Human sacrifice as means of social control and power display in Upper Mesopotamia (early 3rd mill. BC)

Radical ‘royals’? Burial practices at Başur Höyük and the emergence of early states in Mesopotamia, by Hasset and Sağlamtimur, Antiquity (2018) 92:640-654.

Interesting excerpts:

The discovery of sacrificial burials attending a ‘royal’ burial in a cist tomb at Early Bronze Age Arslantepe in Anatolia (Frangipane 2006; Erdal 2012) has dramatically broadened the known range of social responses to the political upheaval of the early third millennium BC. Following the longstanding interpretation of human sacrifice at the Royal Cemetery of Ur just a few hundred years later (Woolley 1934), this raises new questions about the role of human sacrifice in processes of early state formation (Sürenhagen 2002; Croucher 2012). Power over the physical bodies of a population to the point of death has been associated with the hierarchical social structures that accompanied early state-formation processes across the globe (Watts et al. 2016). There is, however, considerable variation in the practice. Sacrifice can be employed variously to achieve spiritual, ritual, political, martial or even economic ends (see Bremmer 2007; Turchin 2016), and the role of human sacrifice in ancient Near Eastern burial practices remains unclear (Porter & Schwartz 2012).

basur-hoyuk-site
“The mound site of Ba¸sur Höyük, with the archaeological plan of the Early Bronze Age cemetery. Graves are outlined in red, Uruk-period architecture in black. Each grid square is 10 × 10m.”

Wengrow draws an interesting distinction between “sacrificial” and “archival” ritual economies, using metal finds from the much wider context of the Eurasian Bronze Age (Wengrow 2011: 137). For Wengrow, the ‘sacrificial’ deposit of metal work, particularly in burial contexts, indicates a system of metal exchange that is most frequently found on the edges of more complex, centrally administrated urban exchange systems. Metalwork serves here to consolidate and display personal wealth rather than as a standardised commodity for equitable exchange. Wilkinson has highlighted the role of shifting economic modes in marking social change, observing such a transition in ritual-economic systems in the Early Bronze Age Trans-Caucasian sphere of influence that stretched from Anatolia to Iran (Wilkinson 2014). The bronze objects buried at Başur Höyük fall into a pattern of ritual deposits that clearly mark Early Bronze Age funerary rituals as locations for the communication of wealth and status (Săglamtimur & Massimino 2015). The importance of that display is not diminished by the presence of administrative artefacts such as the cylinder seals and ceramics marked with seal impressions that were also found inside the cist tomb. The material culture of the Early Bronze Age cemetery at Başur Höyük demonstrates connections to the Anatolian world, with clear Trans-Caucasian links similar to those found along the Euphrates, and also to the southern, urban networks of the Mesopotamian core.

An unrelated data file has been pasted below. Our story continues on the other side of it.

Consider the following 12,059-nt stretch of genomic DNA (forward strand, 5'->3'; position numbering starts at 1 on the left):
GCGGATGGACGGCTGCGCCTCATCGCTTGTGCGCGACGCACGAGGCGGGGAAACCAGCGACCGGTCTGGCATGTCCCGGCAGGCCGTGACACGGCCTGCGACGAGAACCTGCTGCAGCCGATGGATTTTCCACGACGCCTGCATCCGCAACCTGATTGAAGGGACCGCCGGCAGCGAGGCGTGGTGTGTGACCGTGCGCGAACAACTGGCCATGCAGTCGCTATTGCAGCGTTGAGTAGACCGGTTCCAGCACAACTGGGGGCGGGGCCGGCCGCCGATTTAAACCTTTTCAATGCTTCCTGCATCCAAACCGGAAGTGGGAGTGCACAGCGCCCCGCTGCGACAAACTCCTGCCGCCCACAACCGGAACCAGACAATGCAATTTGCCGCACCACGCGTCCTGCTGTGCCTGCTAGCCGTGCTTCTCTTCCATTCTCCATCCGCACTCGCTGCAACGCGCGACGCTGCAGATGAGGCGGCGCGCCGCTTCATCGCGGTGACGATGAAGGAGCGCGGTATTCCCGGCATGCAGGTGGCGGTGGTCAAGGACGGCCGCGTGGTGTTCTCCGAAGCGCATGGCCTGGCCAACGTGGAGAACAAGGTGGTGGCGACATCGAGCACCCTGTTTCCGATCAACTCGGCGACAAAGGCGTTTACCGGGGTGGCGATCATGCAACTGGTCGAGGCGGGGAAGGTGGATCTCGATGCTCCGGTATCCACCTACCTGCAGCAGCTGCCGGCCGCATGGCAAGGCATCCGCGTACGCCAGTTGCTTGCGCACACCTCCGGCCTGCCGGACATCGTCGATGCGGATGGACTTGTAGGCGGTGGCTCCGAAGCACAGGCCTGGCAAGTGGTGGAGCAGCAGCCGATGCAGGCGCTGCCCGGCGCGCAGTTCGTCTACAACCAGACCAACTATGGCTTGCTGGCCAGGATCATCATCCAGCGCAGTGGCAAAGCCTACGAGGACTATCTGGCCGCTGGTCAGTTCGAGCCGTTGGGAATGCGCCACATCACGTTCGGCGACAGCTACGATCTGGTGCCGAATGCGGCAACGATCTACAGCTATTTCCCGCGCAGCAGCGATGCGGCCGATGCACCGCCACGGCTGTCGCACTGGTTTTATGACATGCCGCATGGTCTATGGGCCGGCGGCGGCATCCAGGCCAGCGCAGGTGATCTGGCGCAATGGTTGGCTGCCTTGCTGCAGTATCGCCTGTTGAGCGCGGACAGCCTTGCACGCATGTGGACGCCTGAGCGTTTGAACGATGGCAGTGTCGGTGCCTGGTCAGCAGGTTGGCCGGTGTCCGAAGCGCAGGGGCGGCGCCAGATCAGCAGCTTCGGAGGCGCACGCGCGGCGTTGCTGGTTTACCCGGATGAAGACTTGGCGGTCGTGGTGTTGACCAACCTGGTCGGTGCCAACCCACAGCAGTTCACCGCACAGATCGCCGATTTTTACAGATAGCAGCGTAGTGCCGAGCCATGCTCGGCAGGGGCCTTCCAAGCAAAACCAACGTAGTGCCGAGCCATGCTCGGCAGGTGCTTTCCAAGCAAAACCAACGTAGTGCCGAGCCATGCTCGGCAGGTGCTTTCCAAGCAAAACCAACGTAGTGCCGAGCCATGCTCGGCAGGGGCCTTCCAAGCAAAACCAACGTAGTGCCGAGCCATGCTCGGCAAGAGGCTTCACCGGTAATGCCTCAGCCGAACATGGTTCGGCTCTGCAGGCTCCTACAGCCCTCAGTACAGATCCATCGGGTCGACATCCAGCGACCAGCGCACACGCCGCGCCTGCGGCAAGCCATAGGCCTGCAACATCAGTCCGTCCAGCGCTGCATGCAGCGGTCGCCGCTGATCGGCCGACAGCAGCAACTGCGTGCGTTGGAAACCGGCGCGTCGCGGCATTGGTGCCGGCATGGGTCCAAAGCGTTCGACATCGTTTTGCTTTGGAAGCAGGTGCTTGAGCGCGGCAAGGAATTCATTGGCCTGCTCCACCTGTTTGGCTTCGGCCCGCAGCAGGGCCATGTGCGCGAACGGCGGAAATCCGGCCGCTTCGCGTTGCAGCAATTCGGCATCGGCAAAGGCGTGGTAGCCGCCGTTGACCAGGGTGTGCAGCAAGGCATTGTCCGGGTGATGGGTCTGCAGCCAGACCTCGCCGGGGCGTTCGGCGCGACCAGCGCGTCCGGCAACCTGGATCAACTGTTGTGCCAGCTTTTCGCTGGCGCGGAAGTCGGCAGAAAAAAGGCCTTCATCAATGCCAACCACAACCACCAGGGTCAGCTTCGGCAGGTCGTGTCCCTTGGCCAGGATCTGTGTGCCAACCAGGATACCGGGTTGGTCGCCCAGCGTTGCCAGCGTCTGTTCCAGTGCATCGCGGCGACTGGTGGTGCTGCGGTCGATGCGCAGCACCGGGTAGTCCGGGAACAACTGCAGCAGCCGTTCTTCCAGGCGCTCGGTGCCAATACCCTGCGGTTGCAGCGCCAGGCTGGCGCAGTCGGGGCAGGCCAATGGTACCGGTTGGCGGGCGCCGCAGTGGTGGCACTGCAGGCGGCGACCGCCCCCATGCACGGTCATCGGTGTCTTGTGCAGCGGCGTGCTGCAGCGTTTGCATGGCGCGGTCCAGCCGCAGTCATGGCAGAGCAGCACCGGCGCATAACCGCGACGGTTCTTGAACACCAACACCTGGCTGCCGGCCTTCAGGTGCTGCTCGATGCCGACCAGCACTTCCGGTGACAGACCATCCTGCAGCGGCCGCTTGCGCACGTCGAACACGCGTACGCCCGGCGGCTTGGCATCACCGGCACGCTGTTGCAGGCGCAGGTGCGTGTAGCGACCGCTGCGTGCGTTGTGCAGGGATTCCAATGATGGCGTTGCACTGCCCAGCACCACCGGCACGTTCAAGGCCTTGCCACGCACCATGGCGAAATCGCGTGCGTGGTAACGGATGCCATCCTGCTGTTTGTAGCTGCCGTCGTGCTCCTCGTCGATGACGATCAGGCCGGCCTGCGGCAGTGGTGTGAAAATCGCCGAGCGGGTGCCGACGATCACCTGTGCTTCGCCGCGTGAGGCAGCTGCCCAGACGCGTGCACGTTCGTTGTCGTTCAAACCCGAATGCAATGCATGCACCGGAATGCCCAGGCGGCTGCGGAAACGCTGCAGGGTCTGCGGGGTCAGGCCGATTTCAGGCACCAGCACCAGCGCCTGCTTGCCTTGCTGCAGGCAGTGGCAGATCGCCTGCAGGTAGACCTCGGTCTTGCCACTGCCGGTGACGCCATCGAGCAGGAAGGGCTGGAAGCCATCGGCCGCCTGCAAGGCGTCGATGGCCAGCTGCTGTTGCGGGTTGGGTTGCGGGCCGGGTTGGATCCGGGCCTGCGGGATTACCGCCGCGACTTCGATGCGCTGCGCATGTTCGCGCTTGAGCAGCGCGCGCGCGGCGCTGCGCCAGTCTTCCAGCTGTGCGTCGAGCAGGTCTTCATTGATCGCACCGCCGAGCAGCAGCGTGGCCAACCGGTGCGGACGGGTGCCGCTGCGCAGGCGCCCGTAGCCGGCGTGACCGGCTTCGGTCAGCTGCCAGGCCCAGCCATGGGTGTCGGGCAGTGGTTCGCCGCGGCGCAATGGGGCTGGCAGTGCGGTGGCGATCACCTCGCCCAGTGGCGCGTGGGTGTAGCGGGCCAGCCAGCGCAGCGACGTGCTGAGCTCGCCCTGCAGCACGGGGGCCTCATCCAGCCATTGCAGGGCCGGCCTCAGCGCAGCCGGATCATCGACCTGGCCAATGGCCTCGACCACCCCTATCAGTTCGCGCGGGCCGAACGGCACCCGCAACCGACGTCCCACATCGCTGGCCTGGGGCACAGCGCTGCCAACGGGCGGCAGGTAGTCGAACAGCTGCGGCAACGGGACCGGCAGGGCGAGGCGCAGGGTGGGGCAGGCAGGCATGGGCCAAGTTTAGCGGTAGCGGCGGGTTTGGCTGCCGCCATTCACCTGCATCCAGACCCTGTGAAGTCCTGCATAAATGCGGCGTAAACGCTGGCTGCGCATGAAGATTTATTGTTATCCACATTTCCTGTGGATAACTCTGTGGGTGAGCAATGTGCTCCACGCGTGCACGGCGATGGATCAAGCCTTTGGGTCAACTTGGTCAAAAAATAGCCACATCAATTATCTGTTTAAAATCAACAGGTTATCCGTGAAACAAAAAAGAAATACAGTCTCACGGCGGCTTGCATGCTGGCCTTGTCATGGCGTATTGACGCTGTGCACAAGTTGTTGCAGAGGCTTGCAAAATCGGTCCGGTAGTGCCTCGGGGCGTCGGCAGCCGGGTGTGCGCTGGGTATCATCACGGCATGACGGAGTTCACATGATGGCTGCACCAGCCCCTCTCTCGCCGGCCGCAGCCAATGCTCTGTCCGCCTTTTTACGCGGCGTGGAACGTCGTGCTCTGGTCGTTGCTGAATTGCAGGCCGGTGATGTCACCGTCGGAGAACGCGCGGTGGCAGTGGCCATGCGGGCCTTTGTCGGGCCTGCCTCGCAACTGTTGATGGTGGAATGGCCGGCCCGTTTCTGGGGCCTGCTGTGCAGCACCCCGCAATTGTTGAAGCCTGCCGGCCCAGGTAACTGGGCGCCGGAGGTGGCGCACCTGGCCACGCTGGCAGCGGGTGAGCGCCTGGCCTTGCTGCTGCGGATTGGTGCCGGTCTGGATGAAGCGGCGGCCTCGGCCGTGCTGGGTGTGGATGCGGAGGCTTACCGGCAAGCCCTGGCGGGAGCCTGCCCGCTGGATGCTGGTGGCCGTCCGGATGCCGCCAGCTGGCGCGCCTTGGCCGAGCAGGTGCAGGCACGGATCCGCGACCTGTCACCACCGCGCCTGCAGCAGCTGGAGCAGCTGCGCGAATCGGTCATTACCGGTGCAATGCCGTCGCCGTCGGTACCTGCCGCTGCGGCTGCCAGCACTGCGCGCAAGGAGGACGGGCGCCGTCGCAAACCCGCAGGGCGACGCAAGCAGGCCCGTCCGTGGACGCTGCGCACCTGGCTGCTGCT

The utility of such sacrificial gestures waned as other means of social control and power display were brought to bear by an administrated, ‘archival’ economy that did not require the sacrifice of its human subjects.(…) In the vacuum of political centralisation that followed the withdrawal of Uruk material culture in the Mesopotamian sphere, we see precisely the instability among smaller polities that would be expected to underlie the introduction of human sacrifice. In the vast administrative state systems that rose up in southern Mesopotamia in the next millennium, it disappears again from the archaeological record and it is not unreasonable to see in this pattern an implication for the value and economy of human life during the formation of early states.

First_Eblaite_Empire
Ebla’ first kingdom at its height c. 2340 BC. Hipothetical location of Armi depicted. The first Eblaite kingdom extended from Urshu in the north,1 to Damascus area in the south.2 And from Phoenicia and the coastal mountains in the west,3 4 to Tuttul,5 and Haddu in the east.6 The eastern kingdom of Nagar controlled most of the Khabur basin from the river junction with the Euphrates to the northwestern part at Nabada.7 Page 101. From Wikipedia.

Given the potential Anatolian names in Armi inscriptions (ca. 2500-2300 BC), this crucial period of political upheaval after the fall of Uruk-period Mesopotamian interregional networks and before the rise of new state system, i.e. in the early third millennium BC, is probably to be identified with the arrival of Anatolian speakers from the west.

Similar to the Early Indo-Aryan elites ruling over Hurrian-speaking Mitanni, it is possible that some Anatolian-speaking groups imposed their rule as elites (and thus their language) after this period of instability – at least in certain regions, as is obvious from the multilingualism and multiethnic situation found in the Old Assyrian tablets of Kaneš.

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